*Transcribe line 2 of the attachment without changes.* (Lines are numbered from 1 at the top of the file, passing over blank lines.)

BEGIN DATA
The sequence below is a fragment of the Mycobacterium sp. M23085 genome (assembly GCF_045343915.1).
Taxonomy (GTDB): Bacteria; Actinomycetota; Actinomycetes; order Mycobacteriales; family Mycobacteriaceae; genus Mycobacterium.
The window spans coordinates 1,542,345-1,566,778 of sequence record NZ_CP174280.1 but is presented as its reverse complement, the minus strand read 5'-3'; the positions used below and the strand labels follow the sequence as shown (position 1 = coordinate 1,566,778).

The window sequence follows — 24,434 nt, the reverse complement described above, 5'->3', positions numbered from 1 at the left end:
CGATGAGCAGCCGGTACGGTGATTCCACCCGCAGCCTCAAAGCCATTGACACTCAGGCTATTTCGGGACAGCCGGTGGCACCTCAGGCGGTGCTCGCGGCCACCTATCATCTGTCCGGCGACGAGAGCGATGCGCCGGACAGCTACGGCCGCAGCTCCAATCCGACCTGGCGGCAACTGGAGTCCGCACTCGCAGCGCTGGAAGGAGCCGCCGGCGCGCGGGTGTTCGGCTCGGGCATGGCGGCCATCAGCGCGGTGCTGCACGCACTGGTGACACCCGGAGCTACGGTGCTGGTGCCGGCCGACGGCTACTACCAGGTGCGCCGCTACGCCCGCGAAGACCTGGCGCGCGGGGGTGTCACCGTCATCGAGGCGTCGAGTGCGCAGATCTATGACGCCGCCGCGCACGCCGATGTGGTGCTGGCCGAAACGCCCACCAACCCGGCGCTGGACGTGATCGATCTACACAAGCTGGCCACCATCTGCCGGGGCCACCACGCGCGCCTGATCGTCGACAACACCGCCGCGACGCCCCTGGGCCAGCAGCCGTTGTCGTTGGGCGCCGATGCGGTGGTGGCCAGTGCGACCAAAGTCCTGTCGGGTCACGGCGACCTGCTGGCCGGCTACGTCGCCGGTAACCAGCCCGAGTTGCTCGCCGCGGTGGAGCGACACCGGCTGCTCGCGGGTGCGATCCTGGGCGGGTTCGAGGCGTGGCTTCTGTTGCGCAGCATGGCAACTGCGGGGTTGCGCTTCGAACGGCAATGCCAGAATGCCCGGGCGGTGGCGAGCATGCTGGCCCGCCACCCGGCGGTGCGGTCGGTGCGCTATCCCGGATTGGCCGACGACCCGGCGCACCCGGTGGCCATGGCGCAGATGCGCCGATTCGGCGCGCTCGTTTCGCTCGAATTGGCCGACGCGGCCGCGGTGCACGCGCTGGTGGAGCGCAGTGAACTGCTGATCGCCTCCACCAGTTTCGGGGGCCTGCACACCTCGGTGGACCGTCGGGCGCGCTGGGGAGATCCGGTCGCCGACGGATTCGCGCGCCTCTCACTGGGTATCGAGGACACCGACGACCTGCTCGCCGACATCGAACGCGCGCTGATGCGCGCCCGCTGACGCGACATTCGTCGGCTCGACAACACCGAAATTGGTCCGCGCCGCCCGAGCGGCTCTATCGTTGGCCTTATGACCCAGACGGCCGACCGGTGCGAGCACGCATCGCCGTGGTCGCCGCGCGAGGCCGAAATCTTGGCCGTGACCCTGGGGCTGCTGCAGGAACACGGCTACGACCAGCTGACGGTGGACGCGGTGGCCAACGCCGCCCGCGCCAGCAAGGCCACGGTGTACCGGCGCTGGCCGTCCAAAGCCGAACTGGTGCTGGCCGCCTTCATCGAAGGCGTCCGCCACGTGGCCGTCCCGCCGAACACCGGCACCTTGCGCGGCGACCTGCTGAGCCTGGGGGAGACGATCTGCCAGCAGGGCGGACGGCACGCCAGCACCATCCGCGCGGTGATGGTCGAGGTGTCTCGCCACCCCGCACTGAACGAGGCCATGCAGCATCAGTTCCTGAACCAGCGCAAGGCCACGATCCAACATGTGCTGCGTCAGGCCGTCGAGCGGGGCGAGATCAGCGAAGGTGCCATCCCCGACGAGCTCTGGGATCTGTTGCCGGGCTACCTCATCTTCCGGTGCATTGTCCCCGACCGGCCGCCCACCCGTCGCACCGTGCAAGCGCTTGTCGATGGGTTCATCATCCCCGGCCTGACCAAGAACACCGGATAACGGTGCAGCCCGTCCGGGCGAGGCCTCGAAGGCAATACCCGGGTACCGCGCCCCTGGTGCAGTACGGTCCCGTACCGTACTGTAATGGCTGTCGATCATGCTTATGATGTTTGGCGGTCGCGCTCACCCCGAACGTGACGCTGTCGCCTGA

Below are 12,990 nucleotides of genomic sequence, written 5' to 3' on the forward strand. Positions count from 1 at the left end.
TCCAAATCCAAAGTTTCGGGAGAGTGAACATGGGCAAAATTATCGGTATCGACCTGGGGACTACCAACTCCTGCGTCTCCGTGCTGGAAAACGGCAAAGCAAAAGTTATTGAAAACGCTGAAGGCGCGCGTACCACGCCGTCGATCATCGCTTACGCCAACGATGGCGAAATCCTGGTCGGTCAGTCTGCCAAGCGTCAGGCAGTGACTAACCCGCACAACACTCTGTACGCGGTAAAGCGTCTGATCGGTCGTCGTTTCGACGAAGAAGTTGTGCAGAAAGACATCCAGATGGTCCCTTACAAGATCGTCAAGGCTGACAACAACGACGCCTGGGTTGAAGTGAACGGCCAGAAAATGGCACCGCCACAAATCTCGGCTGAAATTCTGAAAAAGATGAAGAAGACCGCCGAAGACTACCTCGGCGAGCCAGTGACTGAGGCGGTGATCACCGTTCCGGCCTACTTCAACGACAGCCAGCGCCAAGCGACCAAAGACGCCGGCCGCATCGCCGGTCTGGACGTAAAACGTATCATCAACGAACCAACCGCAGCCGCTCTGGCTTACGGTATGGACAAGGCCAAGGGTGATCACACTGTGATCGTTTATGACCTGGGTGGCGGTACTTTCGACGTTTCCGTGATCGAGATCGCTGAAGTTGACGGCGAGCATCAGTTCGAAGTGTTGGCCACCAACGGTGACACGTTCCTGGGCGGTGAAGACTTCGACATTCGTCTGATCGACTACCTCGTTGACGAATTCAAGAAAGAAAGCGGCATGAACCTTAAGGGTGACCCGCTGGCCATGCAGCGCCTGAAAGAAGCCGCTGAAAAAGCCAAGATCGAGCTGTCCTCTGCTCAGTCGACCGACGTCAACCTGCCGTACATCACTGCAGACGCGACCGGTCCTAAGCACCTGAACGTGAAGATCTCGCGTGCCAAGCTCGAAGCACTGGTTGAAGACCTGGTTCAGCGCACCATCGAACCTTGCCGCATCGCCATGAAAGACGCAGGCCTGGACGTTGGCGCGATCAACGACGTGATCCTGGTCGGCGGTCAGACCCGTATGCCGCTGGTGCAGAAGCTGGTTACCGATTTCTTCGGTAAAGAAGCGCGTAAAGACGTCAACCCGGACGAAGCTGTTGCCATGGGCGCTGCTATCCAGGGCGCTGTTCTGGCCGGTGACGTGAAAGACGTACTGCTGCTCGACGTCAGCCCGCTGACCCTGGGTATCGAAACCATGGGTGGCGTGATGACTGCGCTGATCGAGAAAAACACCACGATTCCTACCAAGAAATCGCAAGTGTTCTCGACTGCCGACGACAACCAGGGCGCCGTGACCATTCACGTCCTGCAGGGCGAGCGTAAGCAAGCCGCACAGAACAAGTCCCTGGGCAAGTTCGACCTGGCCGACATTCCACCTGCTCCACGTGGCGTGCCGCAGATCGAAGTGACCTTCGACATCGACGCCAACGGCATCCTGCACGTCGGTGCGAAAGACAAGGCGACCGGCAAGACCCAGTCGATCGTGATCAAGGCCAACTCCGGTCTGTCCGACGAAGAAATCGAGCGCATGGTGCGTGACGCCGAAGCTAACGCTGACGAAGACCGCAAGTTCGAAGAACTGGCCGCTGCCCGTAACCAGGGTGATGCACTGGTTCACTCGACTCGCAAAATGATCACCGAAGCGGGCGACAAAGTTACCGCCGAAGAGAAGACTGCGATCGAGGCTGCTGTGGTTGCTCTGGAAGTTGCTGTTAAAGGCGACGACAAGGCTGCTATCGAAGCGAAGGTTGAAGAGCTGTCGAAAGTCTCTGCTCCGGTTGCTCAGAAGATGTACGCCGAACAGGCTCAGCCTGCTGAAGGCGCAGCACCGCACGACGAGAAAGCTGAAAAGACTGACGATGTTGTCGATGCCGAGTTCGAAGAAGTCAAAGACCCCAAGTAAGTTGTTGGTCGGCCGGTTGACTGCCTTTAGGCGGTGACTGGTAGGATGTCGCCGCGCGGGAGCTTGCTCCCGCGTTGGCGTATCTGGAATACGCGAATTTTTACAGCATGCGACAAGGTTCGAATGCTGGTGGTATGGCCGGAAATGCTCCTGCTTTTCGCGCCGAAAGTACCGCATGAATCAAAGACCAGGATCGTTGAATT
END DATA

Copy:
Taxonomy (GTDB): Bacteria; Actinomycetota; Actinomycetes; order Mycobacteriales; family Mycobacteriaceae; genus Mycobacterium.